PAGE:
My previous post about my bullet journal got me thinking of rapid logging, and got me thinking about how projects in Todoist aren't just working for me – and suddenly I found myself in another Todo App Crisis.
I have a friend that that shares the productivity bug with me and we chat a lot about idea. He sent me the link to The PARA Method which really screwed up my thinking but I felt like it gave me the permission to look at using more than one app to accomplish what I wanted. I then tried both Trello and OmniFocus and figuring out how they can fit into my paradigms of what I wanted to achieve. To make this shorter: I gave up looking at other apps and dug into the Todoist help a bit more. My final decision is to change how I am using Todoist.
I won't want to belabor points about Trello and OmniFocus – this is really on how I can start using Todoist better.
Use the web, dummy
I am now of the opinion that the Web App for Todoist is far superior than either the mobile or the Desktop apps, which is funny to me because the "apps" are really Electron apps so you would think they would be the same. But what I figured out is that the web app gives me so much more.
Rapid logging, for example, is so much easier through the browser:
- Type each task, one a time in a text editor, using the DSL if you want
- Copy all those lines to your clipboard
- Find the label or project you want those tasks in – or Inbox if you want
- Paste – the app will ask you if you want one task per line
And… that's it. If you wrote 100 tasks in the text editor, you now have 100 new tasks in Todoist.
But managing tasks is also easier on the web version simply because of the todoist-shortcuts add-on which basically puts the GMail shortcuts into Todoist. Obviously you can only do this in the browser.
One trick that works both on the desktop and in the browser is to Shift-Click on several tasks and you can edit many on once. What a time-saver!
Labels over Projects
One of the mind shifts that I had to change is that every task had to be in a Project and have a Due Date. I will say that most things do need to have those things, but I found that some things I just want to get done, and maybe one task will take me a few days (say, like writing a blog post). Do what to just keep moving the date? Is that a project instead of a task? Well I had to really think about it.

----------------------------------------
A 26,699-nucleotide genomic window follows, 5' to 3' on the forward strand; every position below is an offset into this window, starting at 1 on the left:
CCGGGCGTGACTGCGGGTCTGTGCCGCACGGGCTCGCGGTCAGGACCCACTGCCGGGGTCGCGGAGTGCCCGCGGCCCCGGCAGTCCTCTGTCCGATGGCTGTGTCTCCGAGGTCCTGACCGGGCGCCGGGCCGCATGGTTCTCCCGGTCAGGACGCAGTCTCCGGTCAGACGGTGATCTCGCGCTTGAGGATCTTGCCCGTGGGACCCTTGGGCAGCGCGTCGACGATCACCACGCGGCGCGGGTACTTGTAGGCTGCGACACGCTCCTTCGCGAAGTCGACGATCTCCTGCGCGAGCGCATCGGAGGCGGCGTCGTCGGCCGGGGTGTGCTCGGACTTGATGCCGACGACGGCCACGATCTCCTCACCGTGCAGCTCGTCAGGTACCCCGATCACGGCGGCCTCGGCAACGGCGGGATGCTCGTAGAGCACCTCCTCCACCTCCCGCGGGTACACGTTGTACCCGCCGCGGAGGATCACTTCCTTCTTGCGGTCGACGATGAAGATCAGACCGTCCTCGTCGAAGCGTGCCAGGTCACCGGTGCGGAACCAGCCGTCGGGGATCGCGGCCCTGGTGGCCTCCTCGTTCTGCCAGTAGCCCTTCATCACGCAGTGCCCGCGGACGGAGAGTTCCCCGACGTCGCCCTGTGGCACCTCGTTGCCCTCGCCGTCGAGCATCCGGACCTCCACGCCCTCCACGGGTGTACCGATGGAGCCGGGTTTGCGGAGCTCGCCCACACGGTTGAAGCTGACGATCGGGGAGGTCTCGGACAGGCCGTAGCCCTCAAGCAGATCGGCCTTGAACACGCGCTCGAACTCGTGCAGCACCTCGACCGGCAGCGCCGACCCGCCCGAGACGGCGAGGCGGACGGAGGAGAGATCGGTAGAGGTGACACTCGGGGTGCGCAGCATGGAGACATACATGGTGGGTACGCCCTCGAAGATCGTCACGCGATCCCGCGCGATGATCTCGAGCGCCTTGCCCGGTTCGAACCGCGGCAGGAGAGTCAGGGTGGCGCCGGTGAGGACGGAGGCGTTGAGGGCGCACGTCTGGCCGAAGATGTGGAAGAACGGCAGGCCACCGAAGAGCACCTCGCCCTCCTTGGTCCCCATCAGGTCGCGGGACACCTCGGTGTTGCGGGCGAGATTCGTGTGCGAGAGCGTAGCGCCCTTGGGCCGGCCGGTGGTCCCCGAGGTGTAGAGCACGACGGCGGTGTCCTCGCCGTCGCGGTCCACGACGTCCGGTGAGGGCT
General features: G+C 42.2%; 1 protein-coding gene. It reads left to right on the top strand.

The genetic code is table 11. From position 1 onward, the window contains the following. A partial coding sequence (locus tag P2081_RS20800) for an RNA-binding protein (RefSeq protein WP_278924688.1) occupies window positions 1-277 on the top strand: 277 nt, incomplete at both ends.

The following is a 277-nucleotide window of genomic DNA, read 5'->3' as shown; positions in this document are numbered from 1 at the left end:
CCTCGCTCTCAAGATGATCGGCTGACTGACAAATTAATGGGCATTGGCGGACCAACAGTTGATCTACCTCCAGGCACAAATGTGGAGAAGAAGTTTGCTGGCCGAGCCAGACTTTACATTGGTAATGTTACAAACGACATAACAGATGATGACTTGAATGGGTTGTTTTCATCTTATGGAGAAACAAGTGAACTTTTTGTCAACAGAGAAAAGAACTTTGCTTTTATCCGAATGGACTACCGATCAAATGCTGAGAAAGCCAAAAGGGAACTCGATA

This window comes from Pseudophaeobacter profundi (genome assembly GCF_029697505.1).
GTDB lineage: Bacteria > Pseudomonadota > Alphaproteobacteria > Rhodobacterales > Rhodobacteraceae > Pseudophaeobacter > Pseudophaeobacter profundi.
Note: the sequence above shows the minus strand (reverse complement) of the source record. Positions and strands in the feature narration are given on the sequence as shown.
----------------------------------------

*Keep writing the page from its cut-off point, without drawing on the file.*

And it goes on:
I experimented with this before but now have started in earnest – using Labels instead of throwing things in a project. This way I can put a bunch of stuff in at once and not worry what project it goes into. Instead I give it a label right away. If I want to do it soon, I can leave it in the Inbox. If I don't want to, I can deal with it later by setting a due date. If I think it belongs in a project later on, I can do that too.
To do that, you have to harness the power of Filters. I've played with them long ago but now I really dug in and think they are the key to my effectiveness. Here is an excellent unofficial guide to writing a Todoist filter. My default view is now a filtered list called
tasklist that is simply :
overdue | (no date & #Inbox) | ( next 2 days )
I use that as my default view on my phone and as the default view in the Android widget (which is my usual default completion device). Works great – I can see the tasks without a Date and things due in the next couple of days.
One thing I did want from PARA is to keep track of my completed tasks. Todoist's interface doesn't make it easy to browse through completed tasks and that makes sense – it's not something you do often. But as PARA said – how can you review what you accomplished without have access? I found a IFTTT recipe that records each completed task into a Google Sheet with a link to the individual task in Todoist. I was going to do something fancy with that, but really having it in a Google Sheet is perfect – you can slice and dice it from there.
This seems to satisfy my changing needs .. it helps me put and manage a lot of tasks and helps answer my questions like "What have I done in the last year?" when I do my yearly job evaluation.
I stumbled onto a currently maintained cli for Todoist written in Go and I think I could use a lot of things in there.. but I had to compile it and then get an exception while running the initial sync. I'll keep mucking with that to see if I can get it going and how I can use it.